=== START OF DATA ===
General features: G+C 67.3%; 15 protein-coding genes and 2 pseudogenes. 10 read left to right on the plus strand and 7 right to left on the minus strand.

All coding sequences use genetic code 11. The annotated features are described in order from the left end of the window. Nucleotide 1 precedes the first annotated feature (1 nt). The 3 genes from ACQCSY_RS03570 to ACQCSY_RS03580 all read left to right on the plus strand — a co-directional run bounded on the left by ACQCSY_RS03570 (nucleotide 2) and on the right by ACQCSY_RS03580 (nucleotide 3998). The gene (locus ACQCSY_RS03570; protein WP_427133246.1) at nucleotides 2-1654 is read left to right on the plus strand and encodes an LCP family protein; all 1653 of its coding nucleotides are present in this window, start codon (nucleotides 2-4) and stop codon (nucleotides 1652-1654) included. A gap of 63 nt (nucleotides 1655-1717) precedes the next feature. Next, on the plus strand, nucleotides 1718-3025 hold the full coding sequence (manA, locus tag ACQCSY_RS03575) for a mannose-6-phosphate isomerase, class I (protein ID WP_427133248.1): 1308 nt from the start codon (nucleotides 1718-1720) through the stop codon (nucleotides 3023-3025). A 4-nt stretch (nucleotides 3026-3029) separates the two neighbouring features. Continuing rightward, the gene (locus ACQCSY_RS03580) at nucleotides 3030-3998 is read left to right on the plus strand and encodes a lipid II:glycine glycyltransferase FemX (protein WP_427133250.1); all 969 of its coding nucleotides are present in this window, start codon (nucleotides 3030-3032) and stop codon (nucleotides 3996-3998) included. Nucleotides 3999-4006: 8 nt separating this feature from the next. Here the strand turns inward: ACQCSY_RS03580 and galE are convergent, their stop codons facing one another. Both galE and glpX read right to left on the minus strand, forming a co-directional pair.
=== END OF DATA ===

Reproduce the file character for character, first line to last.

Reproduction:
General features: G+C 67.3%; 15 protein-coding genes and 2 pseudogenes. 10 read left to right on the plus strand and 7 right to left on the minus strand.

All coding sequences use genetic code 11. The annotated features are described in order from the left end of the window. Nucleotide 1 precedes the first annotated feature (1 nt). The 3 genes from ACQCSY_RS03570 to ACQCSY_RS03580 all read left to right on the plus strand — a co-directional run bounded on the left by ACQCSY_RS03570 (nucleotide 2) and on the right by ACQCSY_RS03580 (nucleotide 3998). The gene (locus ACQCSY_RS03570; protein WP_427133246.1) at nucleotides 2-1654 is read left to right on the plus strand and encodes an LCP family protein; all 1653 of its coding nucleotides are present in this window, start codon (nucleotides 2-4) and stop codon (nucleotides 1652-1654) included. A gap of 63 nt (nucleotides 1655-1717) precedes the next feature. Next, on the plus strand, nucleotides 1718-3025 hold the full coding sequence (manA, locus tag ACQCSY_RS03575) for a mannose-6-phosphate isomerase, class I (protein ID WP_427133248.1): 1308 nt from the start codon (nucleotides 1718-1720) through the stop codon (nucleotides 3023-3025). A 4-nt stretch (nucleotides 3026-3029) separates the two neighbouring features. Continuing rightward, the gene (locus ACQCSY_RS03580) at nucleotides 3030-3998 is read left to right on the plus strand and encodes a lipid II:glycine glycyltransferase FemX (protein WP_427133250.1); all 969 of its coding nucleotides are present in this window, start codon (nucleotides 3030-3032) and stop codon (nucleotides 3996-3998) included. Nucleotides 3999-4006: 8 nt separating this feature from the next. Here the strand turns inward: ACQCSY_RS03580 and galE are convergent, their stop codons facing one another. Both galE and glpX read right to left on the minus strand, forming a co-directional pair.